Life Without Parole?

The system is supposed to help men like John Scott re-enter society. It isn’t working. Is it time to rethink parole supervision—or do away with it altogether?

The New York Times Magazine | May 19, 2002

AT THE PAROLE OFFICE on West 40th Street in Manhattan, Tuesdays are always busy. Parolees begin lining up on the sidewalk at 8 a.m., 20 minutes before the front door opens. By 8:30, most of the 80 seats in the waiting room are filled. Men greet each other by slapping palms, and the noise level rises throughout the morning. “A criminal social club,” a supervisor mutters, surveying the scene with a 9-millimeter pistol hidden beneath his jacket.

One Tuesday afternoon, John Scott, a 37-year-old former drug dealer, walked into the waiting room to check in with his parole officer. Tuesday is “report day” for parolees assigned to Manhattan III, the parole bureau covering West Harlem and Washington Heights, and Scott was living with his mother in her fourth-story apartment in West Harlem. He left Attica prison 58 days earlier.

Compared with many of the parolees sprawled on the chairs in this waiting room, Scott was thriving. He had been home for only a month when a friend told him about an opening at Copeland’s, a popular soul food restaurant on West 145th Street. Scott filled out an application and got a job washing pots.

The job paid just $5.50 an hour, but Scott managed to look as if he wasn’t broke. He had on jeans and a denim jacket bearing the trendy Rocawear label. No one would confuse him with the men who had just left prison, the ones who showed up at the parole office straight from Port Authority, lugging their possessions in a garbage bag. They wore plain sweatshirts and logo-less denim pants, the standard parting gifts of the New York State prison system.

In the hallway next to the waiting room, Scott described his plans for the coming months. “There are sacrifices I have to make,” he explained, chewing a wad of grape gum. “Everyone’s got their job they got to do. The parole officer has their job. I have to abide by the rules they set up. If I don’t, I’m never going to be able to pay back.”

Scott was no longer in prison, but he was also not completely free. “Paying back” his debt to society would mean staying out of trouble—obeying the many rules that govern the life of a parolee—until his parole concluded in 2007. According to Scott, when he walked out of Attica, he left prison for good. “I’m getting too old for all this,” he said.

An officer walked down the corridor, and Scott looked up. “P.O. Field, how’s it going?” he said. To me, Scott explained, “This is my parole officer from before.” Like many of his fellow parolees, Scott is a veteran of the parole system. His first visit to this office was in 1995, after he spent four and a half years in prison for selling cocaine. He was still on parole in 1998 when he was arrested for another cocaine sale and sent back to prison for three and a half years.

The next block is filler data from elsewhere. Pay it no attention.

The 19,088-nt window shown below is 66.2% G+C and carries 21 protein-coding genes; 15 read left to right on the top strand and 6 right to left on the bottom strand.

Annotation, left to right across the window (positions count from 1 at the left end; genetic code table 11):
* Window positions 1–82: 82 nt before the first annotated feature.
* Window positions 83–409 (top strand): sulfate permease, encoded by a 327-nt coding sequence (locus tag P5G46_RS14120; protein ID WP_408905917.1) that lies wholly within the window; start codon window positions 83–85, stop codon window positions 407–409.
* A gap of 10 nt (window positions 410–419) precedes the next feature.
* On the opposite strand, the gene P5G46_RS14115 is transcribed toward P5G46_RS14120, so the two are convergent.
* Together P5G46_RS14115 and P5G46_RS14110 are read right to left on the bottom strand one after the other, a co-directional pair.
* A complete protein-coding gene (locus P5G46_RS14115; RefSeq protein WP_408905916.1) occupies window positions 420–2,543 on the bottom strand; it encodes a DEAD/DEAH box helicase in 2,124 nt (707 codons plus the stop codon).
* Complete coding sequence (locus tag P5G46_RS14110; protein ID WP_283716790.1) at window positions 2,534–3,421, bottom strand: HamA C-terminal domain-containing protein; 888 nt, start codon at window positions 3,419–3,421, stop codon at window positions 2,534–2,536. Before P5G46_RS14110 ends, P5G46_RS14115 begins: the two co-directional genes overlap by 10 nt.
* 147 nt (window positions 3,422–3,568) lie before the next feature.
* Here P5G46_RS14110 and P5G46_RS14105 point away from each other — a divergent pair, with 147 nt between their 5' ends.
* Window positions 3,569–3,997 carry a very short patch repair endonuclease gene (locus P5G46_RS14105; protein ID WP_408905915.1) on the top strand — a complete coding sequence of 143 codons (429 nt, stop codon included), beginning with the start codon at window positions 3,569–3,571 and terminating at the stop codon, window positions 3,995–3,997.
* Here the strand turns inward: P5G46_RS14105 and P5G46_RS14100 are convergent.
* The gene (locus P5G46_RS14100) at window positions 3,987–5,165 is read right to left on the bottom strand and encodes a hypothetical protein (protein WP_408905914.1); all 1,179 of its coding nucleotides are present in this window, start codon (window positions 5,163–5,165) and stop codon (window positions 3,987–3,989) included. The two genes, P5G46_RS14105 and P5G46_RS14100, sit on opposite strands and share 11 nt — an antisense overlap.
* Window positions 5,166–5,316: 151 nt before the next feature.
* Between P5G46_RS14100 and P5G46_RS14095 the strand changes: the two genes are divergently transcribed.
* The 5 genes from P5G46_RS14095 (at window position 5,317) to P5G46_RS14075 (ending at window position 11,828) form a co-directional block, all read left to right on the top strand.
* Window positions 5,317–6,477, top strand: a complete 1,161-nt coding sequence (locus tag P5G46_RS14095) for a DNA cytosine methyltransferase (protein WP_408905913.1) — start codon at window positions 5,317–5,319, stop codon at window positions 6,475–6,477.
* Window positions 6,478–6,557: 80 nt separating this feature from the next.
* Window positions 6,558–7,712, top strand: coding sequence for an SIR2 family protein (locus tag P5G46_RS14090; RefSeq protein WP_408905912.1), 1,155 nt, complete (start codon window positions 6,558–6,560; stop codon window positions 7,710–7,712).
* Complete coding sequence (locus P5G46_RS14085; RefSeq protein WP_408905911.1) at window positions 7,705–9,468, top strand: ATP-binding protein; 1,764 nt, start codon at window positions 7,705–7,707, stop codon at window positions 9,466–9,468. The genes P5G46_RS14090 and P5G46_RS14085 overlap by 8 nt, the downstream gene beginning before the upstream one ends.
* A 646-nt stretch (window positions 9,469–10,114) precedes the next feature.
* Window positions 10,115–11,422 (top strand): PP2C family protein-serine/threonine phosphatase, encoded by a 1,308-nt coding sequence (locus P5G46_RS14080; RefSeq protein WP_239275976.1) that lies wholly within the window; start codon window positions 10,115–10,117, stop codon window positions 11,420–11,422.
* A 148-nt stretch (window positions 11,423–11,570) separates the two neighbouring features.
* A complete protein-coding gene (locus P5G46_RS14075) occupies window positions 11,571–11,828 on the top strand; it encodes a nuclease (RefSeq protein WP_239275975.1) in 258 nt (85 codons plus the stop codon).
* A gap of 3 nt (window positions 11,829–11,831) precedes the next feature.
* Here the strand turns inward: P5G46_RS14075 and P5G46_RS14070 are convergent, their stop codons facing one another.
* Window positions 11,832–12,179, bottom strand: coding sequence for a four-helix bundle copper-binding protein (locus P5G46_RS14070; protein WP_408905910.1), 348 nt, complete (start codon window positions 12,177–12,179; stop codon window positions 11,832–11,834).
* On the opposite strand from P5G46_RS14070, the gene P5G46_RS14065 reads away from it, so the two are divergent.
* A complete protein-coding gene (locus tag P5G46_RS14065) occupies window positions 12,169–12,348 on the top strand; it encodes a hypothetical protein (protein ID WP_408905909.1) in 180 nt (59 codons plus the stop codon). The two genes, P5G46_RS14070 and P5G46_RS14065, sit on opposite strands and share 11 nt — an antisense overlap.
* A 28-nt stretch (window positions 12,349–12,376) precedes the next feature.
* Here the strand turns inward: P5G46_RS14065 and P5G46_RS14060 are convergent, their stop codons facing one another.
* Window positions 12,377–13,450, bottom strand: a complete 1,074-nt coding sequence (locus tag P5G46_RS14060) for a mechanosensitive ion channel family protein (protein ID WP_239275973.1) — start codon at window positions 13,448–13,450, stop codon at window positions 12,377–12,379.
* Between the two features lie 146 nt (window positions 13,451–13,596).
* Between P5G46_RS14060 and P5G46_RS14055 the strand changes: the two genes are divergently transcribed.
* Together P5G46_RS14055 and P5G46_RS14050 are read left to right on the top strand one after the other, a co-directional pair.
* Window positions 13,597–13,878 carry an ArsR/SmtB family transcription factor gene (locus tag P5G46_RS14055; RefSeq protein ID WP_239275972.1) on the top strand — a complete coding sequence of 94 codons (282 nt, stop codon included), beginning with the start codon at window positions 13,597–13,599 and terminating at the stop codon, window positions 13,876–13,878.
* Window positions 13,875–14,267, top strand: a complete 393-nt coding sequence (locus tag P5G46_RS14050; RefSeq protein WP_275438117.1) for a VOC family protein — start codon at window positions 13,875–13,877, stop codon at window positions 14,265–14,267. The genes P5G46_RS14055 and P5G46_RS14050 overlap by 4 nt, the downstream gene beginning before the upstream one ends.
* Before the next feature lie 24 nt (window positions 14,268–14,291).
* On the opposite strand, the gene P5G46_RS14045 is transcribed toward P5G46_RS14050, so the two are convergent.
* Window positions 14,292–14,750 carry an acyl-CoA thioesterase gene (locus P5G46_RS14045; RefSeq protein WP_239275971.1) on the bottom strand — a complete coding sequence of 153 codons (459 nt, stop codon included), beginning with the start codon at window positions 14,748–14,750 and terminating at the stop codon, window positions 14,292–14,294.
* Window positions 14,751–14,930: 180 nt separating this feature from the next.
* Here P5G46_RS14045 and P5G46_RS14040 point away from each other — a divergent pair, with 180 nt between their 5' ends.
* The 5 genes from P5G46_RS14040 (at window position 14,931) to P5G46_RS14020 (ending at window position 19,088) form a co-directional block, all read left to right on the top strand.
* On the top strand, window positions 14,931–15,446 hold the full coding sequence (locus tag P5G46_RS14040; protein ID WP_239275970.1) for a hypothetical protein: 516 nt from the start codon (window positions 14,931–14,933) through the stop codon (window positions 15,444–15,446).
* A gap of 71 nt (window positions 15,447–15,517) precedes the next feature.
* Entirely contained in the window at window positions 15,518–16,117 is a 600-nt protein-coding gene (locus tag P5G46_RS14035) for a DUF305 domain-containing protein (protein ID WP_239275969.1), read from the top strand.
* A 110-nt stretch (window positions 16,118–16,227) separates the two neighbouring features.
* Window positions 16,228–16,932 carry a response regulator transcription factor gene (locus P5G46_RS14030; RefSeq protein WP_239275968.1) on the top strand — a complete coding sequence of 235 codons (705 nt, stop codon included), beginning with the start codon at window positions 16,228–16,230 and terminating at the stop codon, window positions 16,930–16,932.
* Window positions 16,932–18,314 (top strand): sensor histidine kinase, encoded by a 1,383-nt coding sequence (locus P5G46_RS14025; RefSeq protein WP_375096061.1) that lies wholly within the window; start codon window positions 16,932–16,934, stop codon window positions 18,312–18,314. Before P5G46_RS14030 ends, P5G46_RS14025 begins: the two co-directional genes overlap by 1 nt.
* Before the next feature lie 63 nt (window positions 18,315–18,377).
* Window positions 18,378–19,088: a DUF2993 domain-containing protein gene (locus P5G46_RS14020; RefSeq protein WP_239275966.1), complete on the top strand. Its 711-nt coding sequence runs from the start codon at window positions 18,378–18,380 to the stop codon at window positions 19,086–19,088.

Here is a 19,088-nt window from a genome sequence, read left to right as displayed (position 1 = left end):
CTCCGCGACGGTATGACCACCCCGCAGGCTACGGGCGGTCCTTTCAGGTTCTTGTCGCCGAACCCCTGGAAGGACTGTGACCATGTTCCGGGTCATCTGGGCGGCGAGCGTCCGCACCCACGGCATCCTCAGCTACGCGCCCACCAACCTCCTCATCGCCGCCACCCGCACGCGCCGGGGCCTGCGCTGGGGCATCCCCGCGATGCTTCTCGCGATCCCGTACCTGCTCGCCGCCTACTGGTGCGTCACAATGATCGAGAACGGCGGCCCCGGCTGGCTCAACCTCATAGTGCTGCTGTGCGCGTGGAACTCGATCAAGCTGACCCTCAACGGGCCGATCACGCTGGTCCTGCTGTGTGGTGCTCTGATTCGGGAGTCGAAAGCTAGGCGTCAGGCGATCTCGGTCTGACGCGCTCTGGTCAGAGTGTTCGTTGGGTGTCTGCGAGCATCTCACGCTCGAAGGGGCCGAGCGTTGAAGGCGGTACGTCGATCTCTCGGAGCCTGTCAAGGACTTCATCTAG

There may be no better sign that our criminal justice system is broken than a parole office where the new parolees already know the officers by name. Originally conceived as a one-way system of oversight and rehabilitation, parole today often functions like a circular conveyor belt, delivering recently freed people straight back to the penitentiary. Across the country, 725,000 men and women are on parole or a similar type of post-prison supervision. About 40 percent of ex-prisoners are back behind bars within three years of their release.

People are spending years, sometimes decades, cycling in and out of parole offices and prisons, seemingly unable to escape the grip of the criminal justice system. A 2001 study gave them a new moniker: “churners.” The question of what happens to men and women when they leave prison has never been as urgent as it is today. In 2002, America is expected to release a record 630,000 prisoners—a population larger than that of Milwaukee, Boston or Washington.

A SURPRISING NUMBER of the parolees returning to prison each year—about half, according to Justice Department officials—have not been convicted of a new crime. Rather, they are sent back for disobeying one or more of parole’s rules. Parolees cannot use drugs, stay out past curfew (usually 9 or 10 p.m.), skip appointments with their parole officers, hang out with anyone who has a criminal record, leave the state without permission or spend the night anywhere except their approved residences.

By cracking down on parolees who break these rules—who commit so-called technical violations—parole officers have helped keep prison cots full during an era of lowered crime rates. In 1999, parole violators made up 35 percent of people entering state prison, up from 17 percent in 1980.